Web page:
Before Valletta sold her dreams, she penny-pinched like no one else. She saved banana peels to cook in curries and soups when she ran out of vegetables. She charged all her electronics at the public library. She woke up while it was still dark outside so she could walk the six miles to work rather than purchase a car. Her wardrobe consisted of my old clothing and the few things mom bought during her teenage years. But when I visited, she’d set out a floral tablecloth and whip out the good olive oil, freshly-slaughtered-from-the-tank flounder, Kimlan soy sauce, and freshly ground spices. She’d turn on all the lights in the kitchen, the brightest her home ever got, and drag a chair to the upper cabinets to retrieve the few porcelain dishes she possessed. When I visited, she’d be bustling around, pulling utensils and bottles and bowls out at her leisure even though I figured she was secretly counting the number of things she’d have to wash, to wastewater on. Once, she had been cooking rajma in a pot and gleefully told me we’d be getting plenty of protein at a fraction of the price of meat. Then she dumped two cans of kidney beans in the pot and started slicing these brilliantly red vine-ripened tomatoes. “I still splurged on the tomatoes though!” she had proclaimed like she’d won the lottery. I said, “good job, that’s amazing.” Then I asked her what she’d do if she had infinite amounts of money to which she answered: “buy a better pressure cooker.” The one she owned required several jostles to get the lid fitted tightly and beeped until you unplugged it once it was done. Plus, it was chipping around the edges. I eventually bought her a new pressure cooker because I couldn’t handle the sound, and when I asked her again what she’d do with infinite money, she said “buy free-range eggs, the kind over six dollars a dozen.” I figured I could just fulfill her dreams for her, although I didn’t know when they’d end.

“We’ll worry about it later, after you’re completely recovered,” Valletta replies out of the blue, several days after I posed the question.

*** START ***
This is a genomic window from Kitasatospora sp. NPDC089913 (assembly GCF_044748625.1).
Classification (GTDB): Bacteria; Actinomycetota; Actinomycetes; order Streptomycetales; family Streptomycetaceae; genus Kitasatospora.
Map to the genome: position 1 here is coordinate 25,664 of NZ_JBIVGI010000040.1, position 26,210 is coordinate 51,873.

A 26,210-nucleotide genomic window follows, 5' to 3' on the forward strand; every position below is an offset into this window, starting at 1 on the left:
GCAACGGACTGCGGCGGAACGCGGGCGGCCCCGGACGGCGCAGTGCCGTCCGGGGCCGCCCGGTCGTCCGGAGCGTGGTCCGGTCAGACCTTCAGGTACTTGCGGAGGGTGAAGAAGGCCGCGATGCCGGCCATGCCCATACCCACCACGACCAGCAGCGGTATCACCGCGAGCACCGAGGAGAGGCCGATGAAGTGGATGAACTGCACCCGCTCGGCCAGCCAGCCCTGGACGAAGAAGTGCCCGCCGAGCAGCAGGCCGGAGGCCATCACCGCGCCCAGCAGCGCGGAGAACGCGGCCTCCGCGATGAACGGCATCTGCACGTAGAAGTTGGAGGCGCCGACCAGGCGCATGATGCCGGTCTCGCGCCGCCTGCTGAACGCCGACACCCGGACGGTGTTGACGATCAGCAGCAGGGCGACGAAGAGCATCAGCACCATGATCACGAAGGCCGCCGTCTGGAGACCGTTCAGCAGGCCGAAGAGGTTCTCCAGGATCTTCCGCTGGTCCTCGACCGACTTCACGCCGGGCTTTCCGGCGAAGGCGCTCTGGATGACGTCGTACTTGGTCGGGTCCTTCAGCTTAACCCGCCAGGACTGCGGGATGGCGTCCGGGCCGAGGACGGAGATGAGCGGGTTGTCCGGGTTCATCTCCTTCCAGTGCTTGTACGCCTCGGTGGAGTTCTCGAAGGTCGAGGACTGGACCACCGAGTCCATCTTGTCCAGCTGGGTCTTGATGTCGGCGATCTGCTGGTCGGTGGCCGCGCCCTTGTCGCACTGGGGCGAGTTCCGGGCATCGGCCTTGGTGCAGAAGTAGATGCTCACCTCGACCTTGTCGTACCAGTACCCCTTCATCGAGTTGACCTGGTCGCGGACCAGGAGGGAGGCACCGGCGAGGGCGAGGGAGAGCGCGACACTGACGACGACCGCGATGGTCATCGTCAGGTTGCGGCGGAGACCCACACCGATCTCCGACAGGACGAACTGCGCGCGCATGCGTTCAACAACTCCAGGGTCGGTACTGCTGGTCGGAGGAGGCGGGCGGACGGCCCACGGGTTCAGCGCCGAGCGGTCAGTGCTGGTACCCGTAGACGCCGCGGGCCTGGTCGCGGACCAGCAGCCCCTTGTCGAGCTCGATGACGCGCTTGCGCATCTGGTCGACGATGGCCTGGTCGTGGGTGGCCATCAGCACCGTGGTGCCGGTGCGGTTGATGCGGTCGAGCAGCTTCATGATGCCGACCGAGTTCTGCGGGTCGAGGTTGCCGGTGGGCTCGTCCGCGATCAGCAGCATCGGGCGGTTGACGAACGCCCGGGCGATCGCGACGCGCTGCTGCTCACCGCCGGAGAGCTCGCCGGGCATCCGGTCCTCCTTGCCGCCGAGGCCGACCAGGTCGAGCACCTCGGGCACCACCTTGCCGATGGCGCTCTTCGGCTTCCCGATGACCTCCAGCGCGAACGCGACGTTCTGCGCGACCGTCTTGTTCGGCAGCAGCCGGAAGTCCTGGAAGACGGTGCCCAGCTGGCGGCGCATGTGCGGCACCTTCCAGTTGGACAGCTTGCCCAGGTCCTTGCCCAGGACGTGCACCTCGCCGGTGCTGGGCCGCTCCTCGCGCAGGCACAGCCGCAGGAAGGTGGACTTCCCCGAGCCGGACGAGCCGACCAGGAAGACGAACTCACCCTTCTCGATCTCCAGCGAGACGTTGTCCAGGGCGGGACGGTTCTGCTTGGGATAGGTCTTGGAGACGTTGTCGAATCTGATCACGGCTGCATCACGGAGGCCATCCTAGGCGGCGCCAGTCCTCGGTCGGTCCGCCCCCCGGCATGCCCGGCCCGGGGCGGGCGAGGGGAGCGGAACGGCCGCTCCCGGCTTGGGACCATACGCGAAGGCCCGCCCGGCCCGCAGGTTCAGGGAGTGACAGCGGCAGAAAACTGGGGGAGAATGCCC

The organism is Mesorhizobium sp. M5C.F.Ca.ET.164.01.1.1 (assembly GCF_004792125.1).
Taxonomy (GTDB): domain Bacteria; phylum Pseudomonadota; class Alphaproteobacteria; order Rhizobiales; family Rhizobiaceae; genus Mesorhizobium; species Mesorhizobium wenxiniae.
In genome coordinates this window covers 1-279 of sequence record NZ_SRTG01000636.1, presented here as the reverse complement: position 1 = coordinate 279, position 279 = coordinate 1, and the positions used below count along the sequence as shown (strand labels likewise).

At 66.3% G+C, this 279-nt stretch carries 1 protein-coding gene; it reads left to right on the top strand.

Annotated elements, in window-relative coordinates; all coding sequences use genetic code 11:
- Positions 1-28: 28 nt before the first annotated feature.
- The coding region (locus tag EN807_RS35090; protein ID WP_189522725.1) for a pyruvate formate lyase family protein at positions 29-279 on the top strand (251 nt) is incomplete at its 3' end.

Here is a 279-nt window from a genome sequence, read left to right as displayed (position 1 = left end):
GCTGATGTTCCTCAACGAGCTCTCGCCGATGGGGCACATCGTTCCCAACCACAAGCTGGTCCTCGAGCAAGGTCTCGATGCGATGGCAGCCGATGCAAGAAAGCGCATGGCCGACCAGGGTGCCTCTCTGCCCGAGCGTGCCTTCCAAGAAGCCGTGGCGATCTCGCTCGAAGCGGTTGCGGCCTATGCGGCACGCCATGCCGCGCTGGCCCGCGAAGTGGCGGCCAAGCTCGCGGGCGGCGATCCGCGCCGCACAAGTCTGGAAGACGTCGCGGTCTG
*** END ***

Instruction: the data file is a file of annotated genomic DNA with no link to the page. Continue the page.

“There’s no need to wait.” I eye the container. “Plus, it looks real creepy sitting there. If it’s between waiting and throwing it away, I’d rather chuck it.”

“It almost killed you,” Valletta says.

“Sure did,” I agree. “All the more reason to get rid of it.” I dislike looking at the eyeball, the bundle of cellular mush.

I am trying to leave her the courtesy of deciding what to do with the parasite since we acquired it at the price of her dreams. But she never acts on it. Valletta has trouble doing things that deviate from routine. They said this would be a side effect of selling her dreams. And because her routine doesn’t include cleaning the counter or staring into the parasite’s eyeball, Valletta never seems to notice the container. We never hold a funeral. I end up stuffing the container into my backpack on my way to work and tossing it into the public trash can, hoping the garbage gets collected soon.

For the most part, I feel healthy now. I can bend and stretch and run again. Valletta continues to penny-pinch, but when I ask her what she’s saving money towards, she shrugs and says, “living expenses.” “I can comfortably afford both of our living expenses,” I reassure her, but she continues saving water and working her nine-to-five like a trusty, grinding gear. She buys the same crates of bruised apples and bananas that are sold for two dollars each. I start replacing the groceries with organic produce I buy from Whole Foods, waiting for her to throw a fit about wasting food and money. Instead, she opens the fridge without a word. I begin to wonder if she’d even notice if I disappeared. If she’d remember that we are our only blood ties now that the parasite is gone.